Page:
Concluding Prayer

Almighty God,
your Son has opened for us
a new and living way into your presence.
Give us new hearts and constant wills
that we may learn of your love
and come to worship you in spirit and in truth;
through Jesus Christ our Lord.

Sending Out

During this next week reflect on what you have learned and explored in this session. Think about Jesus and how and why you are attracted to him, and through him to God. What else could you be doing this week to get to know Jesus better?

These readings may help you in your reflections:

When the picture of someone has been painted on wood, but then damaged by the elements, we need the presence of that person whose portrait it was if we are to restore their image. And if this material is not discarded, it is because we value and wish to restore the image painted on it. In the same way, the most holy Son of the Father, being the image of the Father, has come into our midst to renew us who have been made similar to him. He seeks us out when we are lost, pardoning our sins, as Scripture says: "I have come to search out and to save that which was lost."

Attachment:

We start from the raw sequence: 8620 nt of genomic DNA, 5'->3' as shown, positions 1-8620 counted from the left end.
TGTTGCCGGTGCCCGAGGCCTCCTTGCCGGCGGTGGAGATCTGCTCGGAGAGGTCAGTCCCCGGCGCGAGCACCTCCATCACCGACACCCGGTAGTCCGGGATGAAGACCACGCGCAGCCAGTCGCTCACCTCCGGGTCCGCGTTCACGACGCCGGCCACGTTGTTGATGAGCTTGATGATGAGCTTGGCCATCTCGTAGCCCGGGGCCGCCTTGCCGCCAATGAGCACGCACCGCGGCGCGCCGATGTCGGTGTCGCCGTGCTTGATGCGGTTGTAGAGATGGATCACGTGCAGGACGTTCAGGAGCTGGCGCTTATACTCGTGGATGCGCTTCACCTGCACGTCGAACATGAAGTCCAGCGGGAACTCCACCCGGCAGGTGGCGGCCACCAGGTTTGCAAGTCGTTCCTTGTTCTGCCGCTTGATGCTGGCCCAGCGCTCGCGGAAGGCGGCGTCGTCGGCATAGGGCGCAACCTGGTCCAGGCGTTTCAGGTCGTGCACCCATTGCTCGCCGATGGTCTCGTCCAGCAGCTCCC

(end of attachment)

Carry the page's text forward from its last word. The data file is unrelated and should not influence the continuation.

ATHANASIUS (295–373)

Let your door stand open to receive Christ, unlock your soul to him, offer him a welcome in your mind, and then you will see the riches of simplicity, the treasures of peace, and the joy of grace. Throw wide the gate of your heart, stand before the sun of the everlasting light that shines on everyone. This true light shines on all, but if any close their windows they will deprive themselves of eternal light. If you shut the door of your mind, you shut out Christ. Though he can enter, he does not want to force his way in rudely, or compel us to admit him against our will.

AMBROSE (C. 334–397)

Lord, let me seek you in desiring you:
and desire you in seeking you.
Let me find you by loving you,
and love you in finding you.

ANSELM (1033–1109)